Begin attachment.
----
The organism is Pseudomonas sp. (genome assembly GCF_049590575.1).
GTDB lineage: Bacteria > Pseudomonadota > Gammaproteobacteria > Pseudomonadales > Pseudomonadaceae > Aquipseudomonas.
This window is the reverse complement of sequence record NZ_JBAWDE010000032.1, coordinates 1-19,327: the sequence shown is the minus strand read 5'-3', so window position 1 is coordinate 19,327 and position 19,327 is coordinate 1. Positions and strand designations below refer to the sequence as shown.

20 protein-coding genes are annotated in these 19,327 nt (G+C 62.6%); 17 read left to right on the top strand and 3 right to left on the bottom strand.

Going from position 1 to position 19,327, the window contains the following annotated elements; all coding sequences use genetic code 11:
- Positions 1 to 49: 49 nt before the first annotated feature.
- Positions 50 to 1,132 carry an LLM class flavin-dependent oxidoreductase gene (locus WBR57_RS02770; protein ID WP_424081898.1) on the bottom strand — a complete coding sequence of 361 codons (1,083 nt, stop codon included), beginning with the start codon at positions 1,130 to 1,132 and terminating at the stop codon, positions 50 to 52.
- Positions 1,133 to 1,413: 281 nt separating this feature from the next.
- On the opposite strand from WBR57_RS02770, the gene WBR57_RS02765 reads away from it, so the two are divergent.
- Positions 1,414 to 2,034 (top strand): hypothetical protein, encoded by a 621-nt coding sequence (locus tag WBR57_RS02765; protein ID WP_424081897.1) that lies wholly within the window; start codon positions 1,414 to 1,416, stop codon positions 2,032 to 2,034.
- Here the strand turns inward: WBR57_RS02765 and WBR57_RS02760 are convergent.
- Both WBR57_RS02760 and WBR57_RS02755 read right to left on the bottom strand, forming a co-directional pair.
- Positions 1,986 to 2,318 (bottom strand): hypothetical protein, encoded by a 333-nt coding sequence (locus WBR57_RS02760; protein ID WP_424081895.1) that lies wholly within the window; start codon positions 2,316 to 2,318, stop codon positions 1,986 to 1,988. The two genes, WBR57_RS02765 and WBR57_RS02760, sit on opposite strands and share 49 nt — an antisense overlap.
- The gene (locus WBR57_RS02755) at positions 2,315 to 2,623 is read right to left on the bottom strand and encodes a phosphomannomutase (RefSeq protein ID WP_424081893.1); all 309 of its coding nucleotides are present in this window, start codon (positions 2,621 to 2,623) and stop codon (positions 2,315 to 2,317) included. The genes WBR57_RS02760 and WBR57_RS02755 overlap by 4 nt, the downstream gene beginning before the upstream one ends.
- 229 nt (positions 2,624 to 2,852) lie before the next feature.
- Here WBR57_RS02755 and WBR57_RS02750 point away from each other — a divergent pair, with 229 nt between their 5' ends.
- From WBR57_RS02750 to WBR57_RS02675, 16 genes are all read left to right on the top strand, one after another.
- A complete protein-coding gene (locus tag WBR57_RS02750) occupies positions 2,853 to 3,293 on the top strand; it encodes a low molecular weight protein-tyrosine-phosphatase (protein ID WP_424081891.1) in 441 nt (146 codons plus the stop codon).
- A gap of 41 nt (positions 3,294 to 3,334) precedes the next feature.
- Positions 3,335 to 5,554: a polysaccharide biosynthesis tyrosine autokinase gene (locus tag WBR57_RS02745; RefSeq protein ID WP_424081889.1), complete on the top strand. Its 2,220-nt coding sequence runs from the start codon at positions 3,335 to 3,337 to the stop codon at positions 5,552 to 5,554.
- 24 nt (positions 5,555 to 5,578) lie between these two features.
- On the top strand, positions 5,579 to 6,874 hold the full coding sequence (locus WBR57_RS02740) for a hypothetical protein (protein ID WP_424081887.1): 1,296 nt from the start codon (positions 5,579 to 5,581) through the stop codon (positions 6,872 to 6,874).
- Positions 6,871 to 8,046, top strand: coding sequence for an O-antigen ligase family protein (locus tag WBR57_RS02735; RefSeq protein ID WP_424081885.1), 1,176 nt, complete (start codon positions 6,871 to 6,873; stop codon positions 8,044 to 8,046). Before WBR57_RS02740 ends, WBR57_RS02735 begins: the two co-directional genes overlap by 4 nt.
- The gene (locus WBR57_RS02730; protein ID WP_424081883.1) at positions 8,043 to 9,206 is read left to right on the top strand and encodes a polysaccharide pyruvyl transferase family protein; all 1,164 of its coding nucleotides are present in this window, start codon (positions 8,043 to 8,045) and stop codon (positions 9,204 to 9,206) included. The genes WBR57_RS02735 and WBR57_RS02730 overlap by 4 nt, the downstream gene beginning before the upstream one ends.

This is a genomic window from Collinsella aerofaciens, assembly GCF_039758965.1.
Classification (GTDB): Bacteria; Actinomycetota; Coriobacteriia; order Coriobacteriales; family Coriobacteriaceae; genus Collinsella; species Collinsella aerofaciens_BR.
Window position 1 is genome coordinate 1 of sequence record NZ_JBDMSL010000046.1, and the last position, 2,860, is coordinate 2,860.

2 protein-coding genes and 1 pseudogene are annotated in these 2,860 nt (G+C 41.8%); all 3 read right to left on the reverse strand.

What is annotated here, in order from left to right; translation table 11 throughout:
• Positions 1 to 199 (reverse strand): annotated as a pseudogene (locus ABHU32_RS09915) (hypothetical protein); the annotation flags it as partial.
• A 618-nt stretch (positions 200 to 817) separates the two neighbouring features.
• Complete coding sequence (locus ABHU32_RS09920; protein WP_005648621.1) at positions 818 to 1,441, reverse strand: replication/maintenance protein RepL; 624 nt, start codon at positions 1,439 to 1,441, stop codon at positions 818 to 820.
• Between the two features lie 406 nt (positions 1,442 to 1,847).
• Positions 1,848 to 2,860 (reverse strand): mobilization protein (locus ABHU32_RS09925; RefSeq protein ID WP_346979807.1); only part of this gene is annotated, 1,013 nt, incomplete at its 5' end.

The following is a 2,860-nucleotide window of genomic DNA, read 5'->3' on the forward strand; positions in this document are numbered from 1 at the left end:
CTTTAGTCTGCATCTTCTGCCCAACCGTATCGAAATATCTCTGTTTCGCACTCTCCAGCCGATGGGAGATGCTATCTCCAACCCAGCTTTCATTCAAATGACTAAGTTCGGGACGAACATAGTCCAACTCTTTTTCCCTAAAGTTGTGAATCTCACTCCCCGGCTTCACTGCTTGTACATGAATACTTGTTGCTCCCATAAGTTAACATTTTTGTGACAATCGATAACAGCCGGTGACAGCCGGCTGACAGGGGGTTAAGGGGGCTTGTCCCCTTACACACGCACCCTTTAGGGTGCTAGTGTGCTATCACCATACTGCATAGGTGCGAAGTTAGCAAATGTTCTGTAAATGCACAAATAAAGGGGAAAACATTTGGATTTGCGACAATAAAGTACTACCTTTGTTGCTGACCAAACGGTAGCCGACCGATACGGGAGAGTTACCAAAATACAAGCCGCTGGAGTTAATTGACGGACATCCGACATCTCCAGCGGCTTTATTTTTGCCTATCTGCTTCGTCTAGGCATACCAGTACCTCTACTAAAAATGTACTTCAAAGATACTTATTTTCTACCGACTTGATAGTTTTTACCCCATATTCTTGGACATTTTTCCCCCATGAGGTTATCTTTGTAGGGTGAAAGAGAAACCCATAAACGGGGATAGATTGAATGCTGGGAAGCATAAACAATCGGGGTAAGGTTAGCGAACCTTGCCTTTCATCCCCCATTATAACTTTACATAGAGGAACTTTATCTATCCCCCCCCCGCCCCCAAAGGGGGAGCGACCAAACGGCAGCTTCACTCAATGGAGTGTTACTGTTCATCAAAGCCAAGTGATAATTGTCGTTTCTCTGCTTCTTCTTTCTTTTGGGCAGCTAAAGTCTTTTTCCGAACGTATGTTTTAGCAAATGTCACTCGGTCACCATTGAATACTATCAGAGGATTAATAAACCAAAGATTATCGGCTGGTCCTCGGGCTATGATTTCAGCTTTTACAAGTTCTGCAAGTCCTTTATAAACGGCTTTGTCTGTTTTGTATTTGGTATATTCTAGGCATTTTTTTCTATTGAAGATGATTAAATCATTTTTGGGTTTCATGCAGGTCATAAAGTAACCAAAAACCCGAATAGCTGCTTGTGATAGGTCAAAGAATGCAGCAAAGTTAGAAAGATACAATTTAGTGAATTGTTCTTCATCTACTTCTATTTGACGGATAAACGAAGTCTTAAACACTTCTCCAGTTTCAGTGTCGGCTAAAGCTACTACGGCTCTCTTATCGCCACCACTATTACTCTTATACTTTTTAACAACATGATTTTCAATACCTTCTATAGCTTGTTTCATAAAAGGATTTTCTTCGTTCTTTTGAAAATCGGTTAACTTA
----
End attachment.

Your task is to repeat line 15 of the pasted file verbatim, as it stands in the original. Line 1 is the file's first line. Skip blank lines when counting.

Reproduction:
- 229 nt (positions 2,624 to 2,852) lie before the next feature.